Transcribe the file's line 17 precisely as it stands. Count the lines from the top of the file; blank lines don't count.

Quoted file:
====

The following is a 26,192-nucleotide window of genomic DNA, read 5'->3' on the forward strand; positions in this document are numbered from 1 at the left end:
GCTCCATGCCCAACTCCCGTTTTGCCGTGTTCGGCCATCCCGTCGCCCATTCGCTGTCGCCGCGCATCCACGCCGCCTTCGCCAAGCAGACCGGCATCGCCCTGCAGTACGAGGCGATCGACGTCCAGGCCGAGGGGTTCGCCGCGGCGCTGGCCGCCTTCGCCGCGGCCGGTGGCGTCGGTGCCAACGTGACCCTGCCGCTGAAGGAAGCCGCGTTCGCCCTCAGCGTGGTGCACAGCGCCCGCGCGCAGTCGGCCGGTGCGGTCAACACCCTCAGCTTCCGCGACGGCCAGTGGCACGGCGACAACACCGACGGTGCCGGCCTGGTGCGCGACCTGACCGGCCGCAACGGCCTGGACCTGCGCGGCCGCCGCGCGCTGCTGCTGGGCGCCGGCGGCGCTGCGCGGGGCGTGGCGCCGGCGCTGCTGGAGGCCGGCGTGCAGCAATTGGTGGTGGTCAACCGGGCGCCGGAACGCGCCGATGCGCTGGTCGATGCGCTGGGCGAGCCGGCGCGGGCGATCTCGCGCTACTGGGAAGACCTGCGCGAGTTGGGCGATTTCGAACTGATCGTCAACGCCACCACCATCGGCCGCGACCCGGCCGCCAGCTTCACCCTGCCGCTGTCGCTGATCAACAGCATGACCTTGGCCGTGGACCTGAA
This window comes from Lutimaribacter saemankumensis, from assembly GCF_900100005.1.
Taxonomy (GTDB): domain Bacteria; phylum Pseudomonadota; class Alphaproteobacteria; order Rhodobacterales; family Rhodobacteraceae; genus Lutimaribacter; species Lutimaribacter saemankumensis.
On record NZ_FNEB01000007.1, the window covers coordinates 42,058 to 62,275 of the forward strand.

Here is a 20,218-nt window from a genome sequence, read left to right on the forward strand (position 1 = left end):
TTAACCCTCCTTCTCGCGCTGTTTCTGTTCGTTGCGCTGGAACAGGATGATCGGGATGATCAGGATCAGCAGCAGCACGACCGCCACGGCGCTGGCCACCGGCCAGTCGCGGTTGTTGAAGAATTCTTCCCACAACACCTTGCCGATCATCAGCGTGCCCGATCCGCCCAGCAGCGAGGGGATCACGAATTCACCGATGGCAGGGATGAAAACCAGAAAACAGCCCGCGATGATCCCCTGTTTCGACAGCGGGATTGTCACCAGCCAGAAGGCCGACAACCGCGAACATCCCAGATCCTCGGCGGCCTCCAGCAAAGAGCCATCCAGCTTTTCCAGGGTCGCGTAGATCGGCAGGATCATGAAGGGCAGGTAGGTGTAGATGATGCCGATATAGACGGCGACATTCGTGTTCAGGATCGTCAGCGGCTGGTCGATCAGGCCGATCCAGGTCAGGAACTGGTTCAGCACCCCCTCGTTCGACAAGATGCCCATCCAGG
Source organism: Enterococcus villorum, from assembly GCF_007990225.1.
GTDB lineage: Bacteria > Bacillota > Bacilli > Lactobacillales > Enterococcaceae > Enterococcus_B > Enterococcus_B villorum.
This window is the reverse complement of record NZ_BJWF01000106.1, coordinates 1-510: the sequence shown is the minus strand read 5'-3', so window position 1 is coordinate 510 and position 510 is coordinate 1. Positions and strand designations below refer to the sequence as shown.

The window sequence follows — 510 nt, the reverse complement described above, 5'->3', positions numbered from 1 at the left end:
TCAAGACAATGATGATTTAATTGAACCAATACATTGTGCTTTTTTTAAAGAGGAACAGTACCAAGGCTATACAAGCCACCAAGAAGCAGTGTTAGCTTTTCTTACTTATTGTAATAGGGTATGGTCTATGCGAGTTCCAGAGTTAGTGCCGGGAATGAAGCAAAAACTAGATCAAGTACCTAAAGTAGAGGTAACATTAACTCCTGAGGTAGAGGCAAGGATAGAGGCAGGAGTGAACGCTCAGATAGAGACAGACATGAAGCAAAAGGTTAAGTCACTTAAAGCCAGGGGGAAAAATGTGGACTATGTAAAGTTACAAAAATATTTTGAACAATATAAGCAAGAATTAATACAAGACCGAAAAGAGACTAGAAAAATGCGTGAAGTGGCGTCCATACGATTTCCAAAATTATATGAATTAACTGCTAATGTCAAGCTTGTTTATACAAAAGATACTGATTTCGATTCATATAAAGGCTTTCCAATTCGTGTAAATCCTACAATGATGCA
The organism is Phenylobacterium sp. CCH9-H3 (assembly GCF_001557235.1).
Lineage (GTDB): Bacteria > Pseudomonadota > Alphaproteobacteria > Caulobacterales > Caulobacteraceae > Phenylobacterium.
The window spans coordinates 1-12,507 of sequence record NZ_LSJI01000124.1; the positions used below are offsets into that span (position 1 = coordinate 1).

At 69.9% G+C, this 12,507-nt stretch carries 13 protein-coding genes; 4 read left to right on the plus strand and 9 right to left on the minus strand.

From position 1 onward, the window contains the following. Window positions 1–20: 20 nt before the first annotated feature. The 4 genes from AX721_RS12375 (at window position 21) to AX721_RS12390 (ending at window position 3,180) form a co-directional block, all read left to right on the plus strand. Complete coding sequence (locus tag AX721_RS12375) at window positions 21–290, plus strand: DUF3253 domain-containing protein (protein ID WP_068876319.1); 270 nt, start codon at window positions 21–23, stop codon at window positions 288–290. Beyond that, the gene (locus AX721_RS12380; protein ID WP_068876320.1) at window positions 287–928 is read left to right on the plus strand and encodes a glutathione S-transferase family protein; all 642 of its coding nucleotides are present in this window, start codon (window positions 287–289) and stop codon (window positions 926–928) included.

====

From position 1 onward, the window contains the following. Window positions 1–20: 20 nt before the first annotated feature. The 4 genes from AX721_RS12375 (at window position 21) to AX721_RS12390 (ending at window position 3,180) form a co-directional block, all read left to right on the plus strand. Complete coding sequence (locus tag AX721_RS12375) at window positions 21–290, plus strand: DUF3253 domain-containing protein (protein ID WP_068876319.1); 270 nt, start codon at window positions 21–23, stop codon at window positions 288–290. Beyond that, the gene (locus AX721_RS12380; protein ID WP_068876320.1) at window positions 287–928 is read left to right on the plus strand and encodes a glutathione S-transferase family protein; all 642 of its coding nucleotides are present in this window, start codon (window positions 287–289) and stop codon (window positions 926–928) included.